Europe’s digital transformation will connect previously-isolated rural communities and create jobs in multiple sectors, as well as improving individual well-being through eHealth solutions and encouraging SMEs to flourish, writes Pierre Louette.
Pierre Louette is deputy CEO at Orange.
It can affect us all but the effects of digitalisation can also be as disruptive as they are constructive. Europe already faces considerable political challenges, and now the rapid rate of technological change is calling into question its existing social, economic and regulatory structures.
In order to strengthen its competitiveness and leadership on the world stage, Europe must turn this challenge into an opportunity.
As we set out to establish a regulatory framework for the digital era, two goals should take priority: guaranteeing state-of-the-art fixed and wireless connectivity for all European citizens and businesses, and promoting the right to digital services innovation for all market players.
Incentivising investment in very high capacity networks is key to achieving the first of these goals, while clear, fair and more horizontal rules will enable the second.
In this regard, the European Commission’s proposal for a new European Electronic Communications Code is an important step forward. With a mandate to deliver greater connectivity, drive infrastructure-based competition and support innovation, this new piece of legislation could secure the long-term interests of all European citizens.
The Code establishes a more targeted approach to regulatory measures and increases the role of symmetric rules and long-term commercial or co-investment agreements. Experience in Spain and France shows that such co-investment models can indeed accelerate fibre rollout.
The Code also aims to improve coordination around spectrum; essential for creating a truly single market. However, there are certain aspects of the Code which should be reconsidered, lest they inadvertently put the brakes on digital progress.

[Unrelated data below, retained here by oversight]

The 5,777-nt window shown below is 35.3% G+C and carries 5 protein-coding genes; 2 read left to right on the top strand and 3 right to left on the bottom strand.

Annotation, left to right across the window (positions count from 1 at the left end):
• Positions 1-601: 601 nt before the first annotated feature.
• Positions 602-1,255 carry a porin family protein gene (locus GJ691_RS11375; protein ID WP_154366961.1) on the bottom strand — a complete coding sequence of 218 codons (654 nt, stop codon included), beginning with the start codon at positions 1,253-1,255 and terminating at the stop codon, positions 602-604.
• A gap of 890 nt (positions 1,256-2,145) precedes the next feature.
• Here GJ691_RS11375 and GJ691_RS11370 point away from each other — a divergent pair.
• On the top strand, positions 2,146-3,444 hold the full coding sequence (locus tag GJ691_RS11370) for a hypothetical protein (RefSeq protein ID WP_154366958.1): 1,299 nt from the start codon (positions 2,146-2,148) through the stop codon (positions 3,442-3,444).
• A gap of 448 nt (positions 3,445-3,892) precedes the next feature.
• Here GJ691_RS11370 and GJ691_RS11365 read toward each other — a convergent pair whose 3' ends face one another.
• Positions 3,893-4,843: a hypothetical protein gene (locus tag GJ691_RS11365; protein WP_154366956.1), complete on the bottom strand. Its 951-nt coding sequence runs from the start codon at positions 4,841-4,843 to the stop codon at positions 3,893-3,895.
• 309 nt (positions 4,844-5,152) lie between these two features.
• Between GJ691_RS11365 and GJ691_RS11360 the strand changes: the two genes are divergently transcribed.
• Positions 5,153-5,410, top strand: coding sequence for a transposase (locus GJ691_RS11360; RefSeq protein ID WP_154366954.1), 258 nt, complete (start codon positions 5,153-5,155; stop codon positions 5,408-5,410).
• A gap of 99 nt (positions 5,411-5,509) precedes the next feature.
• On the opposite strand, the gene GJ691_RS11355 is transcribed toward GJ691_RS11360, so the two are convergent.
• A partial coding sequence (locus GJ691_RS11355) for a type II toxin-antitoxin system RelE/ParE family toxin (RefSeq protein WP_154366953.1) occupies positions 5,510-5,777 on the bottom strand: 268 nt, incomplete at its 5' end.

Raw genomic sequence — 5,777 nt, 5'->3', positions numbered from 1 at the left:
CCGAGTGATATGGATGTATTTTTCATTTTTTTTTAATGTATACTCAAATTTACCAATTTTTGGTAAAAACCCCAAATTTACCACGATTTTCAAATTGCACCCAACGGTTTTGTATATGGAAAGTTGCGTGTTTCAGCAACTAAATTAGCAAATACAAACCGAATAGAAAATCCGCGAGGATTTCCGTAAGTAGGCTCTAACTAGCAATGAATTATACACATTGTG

When it comes to regulation, less is often more. For instance, mobile markets remain fiercely competitive while staying largely unregulated, which inherently means that mobile network sharing should remain voluntary.
Investing in high-capacity networks is a significant undertaking, and if those who do so are obliged to open up their mobile network beyond what may have been agreed in their license terms, the incentive to invest may quickly dwindle. For similar reasons, the EU’s existing system of competing mobile licenses should remain the cornerstone of our spectrum policy.
Another cause for concern within the draft Code is how to ensure that all players can provide innovative services under the same conditions. To achieve this goal, the Code should focus solely on sector-specific consumer protection rules – namely related to regulating internet access and use of the telephone numbering plan. Existing consumer protection and e-commerce rules are sufficient to cover other areas.
As a general principle, rules should be based on the nature of the service being provided, rather than on the technical means being used. This is simply common sense. On the contrary, the Code’s current wording on services implies that rules designed for traditional telephony may also apply to the brave new world of the Internet of Things (IoT).
This means one could apply rules on number portability – which allow you to keep your phone number when you switch providers – to any IoT service, such as a connected fridge or car, sold alongside an electronic communication service. This carries a high risk of hampering the development of innovative new services.
Any reform of digital regulation needs to prioritise incentivising investment and innovation for all. By fostering an atmosphere of simplicity, stability and predictability via proportionate, outcome-focused rules, policy makers can help fuel digital breakthroughs, the likes of which we can’t even dream of yet. And under these circumstances, we can write a new success story for every one of Europe’s citizens.